Representation Strength in Pigeon Short-Term Memory: Effect of Delay Training

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Animal Learning and Behavior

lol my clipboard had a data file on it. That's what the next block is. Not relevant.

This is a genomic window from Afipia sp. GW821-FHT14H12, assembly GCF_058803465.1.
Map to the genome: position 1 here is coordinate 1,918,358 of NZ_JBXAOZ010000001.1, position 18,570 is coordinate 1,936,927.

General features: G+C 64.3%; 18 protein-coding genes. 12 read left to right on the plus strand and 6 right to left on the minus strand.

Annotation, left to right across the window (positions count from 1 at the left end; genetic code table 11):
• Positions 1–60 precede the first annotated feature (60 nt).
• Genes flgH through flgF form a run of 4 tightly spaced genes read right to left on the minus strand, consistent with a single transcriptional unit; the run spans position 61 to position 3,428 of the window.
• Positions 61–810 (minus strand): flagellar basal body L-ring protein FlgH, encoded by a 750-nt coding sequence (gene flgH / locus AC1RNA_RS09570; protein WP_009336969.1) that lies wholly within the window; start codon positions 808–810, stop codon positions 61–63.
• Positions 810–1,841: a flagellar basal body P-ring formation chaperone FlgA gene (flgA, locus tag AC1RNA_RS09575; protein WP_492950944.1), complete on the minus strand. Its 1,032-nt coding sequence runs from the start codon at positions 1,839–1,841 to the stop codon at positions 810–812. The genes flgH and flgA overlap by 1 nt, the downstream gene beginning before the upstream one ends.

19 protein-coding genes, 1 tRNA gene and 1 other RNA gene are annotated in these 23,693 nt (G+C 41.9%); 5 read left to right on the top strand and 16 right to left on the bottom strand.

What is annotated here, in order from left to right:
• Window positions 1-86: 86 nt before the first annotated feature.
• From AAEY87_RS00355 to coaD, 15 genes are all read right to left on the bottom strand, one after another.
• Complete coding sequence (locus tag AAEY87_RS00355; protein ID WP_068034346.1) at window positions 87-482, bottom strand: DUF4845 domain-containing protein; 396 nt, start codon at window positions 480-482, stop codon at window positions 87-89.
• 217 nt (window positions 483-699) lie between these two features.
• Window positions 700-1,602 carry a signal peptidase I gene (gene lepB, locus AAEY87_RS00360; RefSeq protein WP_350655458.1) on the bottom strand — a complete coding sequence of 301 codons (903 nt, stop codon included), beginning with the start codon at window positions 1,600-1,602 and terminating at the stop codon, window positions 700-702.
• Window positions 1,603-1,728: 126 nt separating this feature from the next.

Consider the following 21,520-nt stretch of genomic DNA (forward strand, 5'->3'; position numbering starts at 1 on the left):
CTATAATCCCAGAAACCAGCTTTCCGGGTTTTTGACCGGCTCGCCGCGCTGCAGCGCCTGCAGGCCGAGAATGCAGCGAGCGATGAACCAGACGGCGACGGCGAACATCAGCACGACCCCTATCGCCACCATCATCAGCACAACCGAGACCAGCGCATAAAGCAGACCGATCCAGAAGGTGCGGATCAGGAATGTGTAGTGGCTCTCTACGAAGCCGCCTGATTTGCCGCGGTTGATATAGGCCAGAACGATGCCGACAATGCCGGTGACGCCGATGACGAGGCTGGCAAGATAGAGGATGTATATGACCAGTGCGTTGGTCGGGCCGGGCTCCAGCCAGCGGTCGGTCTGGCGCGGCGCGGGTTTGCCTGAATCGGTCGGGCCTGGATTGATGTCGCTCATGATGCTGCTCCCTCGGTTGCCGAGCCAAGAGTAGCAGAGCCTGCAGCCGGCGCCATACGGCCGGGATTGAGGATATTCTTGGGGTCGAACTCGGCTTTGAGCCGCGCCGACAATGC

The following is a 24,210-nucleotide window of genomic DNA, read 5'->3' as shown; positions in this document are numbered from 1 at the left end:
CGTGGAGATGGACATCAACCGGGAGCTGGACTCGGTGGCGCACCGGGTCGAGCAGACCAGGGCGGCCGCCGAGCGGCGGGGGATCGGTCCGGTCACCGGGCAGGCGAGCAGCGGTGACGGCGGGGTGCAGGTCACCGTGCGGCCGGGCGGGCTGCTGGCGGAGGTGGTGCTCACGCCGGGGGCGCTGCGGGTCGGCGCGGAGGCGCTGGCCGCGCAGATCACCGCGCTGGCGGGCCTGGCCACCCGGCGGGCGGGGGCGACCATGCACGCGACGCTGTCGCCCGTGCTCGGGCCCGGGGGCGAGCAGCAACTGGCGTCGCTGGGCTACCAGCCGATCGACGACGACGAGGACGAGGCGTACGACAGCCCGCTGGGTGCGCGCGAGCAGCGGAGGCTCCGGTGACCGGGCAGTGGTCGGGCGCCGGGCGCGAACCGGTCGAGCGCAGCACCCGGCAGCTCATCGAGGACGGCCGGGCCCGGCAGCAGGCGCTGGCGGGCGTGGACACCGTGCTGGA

An attempt was made to manipulate the strength of internal stimulus representations by ex- posing pigeons to brief delays between sample offset and comparison onset in a delayed conditional discrimination. In Experiment 1, pigeons were first trained on delayed conditional discrimination with either short (0.5-sec) delays or no delays. When delays were increased by 2.0 sec, birds trained with a delay performed at a higher level than did birds trained with no delays. In Experiment 2, subjects were first trained on a delayed simplediscrimination. Following a circle stimulus, responses to a white key were reinforced; however, following a dot stimulus, responses to the white key were not reinforced. The pigeons were then trained on a delayed conditional discrimination involving hue samples and line-orientation comparisons with differential outcomes. Choice ofvertical following redyielded food; choice of horizontalfollowinggreen yielded no food. Mixed delayswere then introducedtobirdsin Group Delay, whereas birds inthe control group received overtraining. When tested on a delayed simple discrimination with hue stimuli (red and green initialstimuli followed by white responsestimulus), pigeons inGroupDelaytended to perform at a higher level than did birds in the control group (i.e., although the birds in both groups responded more following red than following green, birds in Group Delay did this to a greater extent than did birds in the control group). Thus, experience with delays appears to strengthen stimulus representations established during training.